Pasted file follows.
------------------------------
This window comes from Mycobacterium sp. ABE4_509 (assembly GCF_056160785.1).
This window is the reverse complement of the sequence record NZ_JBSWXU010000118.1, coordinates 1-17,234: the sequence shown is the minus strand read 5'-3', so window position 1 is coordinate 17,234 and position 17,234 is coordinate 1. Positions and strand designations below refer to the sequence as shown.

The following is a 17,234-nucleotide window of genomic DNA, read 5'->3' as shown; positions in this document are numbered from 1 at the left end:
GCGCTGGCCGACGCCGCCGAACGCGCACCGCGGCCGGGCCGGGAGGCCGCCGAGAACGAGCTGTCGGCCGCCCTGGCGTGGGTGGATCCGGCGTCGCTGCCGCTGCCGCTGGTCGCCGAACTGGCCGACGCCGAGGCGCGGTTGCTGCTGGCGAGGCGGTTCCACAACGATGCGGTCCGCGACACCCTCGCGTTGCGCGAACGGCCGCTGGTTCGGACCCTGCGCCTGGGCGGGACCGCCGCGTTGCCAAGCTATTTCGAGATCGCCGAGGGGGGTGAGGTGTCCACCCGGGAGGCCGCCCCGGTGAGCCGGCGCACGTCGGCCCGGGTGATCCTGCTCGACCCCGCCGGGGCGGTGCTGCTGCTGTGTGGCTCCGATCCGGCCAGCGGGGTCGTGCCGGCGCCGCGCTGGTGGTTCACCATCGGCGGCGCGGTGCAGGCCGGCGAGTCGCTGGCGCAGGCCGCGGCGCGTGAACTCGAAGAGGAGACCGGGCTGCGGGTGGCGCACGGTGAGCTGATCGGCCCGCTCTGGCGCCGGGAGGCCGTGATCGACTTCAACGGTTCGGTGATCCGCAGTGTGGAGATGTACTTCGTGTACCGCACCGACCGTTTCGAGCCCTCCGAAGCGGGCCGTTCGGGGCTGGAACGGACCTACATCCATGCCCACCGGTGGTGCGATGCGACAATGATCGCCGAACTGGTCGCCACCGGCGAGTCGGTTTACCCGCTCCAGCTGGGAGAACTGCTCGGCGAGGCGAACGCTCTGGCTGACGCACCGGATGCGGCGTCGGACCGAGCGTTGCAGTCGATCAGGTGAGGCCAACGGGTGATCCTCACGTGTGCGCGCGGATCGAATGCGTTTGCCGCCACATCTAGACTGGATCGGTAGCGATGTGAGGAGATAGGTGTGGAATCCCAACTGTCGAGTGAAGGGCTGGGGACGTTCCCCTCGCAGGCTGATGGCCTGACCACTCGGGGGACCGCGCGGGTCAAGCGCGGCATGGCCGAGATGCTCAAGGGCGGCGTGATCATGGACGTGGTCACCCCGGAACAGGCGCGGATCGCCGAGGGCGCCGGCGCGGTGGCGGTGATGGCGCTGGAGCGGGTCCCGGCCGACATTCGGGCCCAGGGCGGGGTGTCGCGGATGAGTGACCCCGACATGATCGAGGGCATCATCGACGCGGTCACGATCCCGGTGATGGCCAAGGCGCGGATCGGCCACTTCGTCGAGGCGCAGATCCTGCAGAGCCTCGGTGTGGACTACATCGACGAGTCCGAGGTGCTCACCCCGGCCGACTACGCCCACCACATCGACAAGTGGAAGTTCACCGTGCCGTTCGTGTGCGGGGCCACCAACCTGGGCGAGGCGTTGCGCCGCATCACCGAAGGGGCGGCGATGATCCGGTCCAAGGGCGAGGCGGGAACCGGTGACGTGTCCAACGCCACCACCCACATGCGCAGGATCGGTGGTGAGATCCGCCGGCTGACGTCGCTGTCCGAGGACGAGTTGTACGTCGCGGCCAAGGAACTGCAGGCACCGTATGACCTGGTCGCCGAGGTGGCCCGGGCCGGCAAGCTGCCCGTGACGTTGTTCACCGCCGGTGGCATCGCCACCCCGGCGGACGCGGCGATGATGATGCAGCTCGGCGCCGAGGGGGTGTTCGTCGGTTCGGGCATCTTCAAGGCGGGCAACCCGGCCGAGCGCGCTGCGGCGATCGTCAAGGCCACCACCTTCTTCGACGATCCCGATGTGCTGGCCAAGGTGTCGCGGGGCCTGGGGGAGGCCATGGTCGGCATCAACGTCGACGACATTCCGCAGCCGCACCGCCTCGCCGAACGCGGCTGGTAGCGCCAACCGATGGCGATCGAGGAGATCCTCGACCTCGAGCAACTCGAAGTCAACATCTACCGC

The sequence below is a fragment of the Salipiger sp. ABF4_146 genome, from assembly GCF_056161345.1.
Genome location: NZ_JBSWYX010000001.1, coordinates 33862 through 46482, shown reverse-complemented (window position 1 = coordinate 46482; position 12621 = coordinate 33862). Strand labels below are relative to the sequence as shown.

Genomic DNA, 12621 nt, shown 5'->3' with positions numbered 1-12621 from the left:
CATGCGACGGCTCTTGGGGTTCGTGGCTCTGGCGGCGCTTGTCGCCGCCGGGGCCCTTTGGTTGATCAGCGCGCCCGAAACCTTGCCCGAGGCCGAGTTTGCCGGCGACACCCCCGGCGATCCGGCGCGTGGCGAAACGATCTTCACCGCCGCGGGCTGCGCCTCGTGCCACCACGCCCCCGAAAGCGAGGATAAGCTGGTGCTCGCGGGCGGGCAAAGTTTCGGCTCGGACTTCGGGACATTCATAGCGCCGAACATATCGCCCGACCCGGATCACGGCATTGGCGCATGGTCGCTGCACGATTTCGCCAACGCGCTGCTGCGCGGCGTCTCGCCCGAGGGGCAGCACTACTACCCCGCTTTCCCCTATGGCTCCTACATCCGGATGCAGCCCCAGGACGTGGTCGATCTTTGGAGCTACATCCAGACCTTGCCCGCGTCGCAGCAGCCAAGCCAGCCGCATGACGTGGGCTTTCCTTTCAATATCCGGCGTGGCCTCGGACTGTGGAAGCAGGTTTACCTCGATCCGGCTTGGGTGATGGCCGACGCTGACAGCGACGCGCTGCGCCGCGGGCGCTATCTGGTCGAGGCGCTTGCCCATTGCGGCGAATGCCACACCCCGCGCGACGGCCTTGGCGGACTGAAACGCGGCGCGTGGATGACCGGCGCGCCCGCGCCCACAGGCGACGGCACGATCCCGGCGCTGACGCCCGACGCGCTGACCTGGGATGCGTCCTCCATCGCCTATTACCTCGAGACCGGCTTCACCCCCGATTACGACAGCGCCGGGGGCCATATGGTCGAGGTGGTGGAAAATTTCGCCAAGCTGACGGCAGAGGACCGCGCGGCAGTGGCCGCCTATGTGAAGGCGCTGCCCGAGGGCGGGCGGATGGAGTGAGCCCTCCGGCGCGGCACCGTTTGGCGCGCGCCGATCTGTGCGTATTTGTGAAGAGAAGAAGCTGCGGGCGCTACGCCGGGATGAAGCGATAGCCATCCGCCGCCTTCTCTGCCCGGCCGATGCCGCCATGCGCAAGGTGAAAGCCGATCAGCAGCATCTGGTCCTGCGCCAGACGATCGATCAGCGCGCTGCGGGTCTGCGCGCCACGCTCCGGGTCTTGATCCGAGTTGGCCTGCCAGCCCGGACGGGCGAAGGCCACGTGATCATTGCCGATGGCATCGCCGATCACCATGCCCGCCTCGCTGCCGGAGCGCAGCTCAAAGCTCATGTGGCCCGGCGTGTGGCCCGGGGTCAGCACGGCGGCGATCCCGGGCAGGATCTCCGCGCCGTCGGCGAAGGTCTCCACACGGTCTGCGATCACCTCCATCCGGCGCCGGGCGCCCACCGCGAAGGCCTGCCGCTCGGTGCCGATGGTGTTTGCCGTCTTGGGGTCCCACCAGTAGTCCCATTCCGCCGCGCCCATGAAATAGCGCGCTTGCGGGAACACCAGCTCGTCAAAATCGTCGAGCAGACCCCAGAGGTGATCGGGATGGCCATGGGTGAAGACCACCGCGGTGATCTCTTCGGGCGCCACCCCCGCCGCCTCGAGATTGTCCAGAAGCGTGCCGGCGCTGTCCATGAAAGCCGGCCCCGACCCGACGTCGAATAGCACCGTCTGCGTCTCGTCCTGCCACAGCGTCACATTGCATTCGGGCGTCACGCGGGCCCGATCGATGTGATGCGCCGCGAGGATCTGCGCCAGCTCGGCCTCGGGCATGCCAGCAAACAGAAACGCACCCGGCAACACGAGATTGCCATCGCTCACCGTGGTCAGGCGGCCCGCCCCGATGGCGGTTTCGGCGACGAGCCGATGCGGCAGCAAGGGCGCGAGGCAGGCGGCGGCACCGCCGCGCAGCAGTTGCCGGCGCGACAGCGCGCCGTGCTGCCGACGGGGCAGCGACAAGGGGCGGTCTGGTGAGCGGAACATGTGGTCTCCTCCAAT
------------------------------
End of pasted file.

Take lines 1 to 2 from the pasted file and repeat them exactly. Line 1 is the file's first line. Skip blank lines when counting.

This window comes from Mycobacterium sp. ABE4_509 (assembly GCF_056160785.1).
This window is the reverse complement of the sequence record NZ_JBSWXU010000118.1, coordinates 1-17,234: the sequence shown is the minus strand read 5'-3', so window position 1 is coordinate 17,234 and position 17,234 is coordinate 1. Positions and strand designations below refer to the sequence as shown.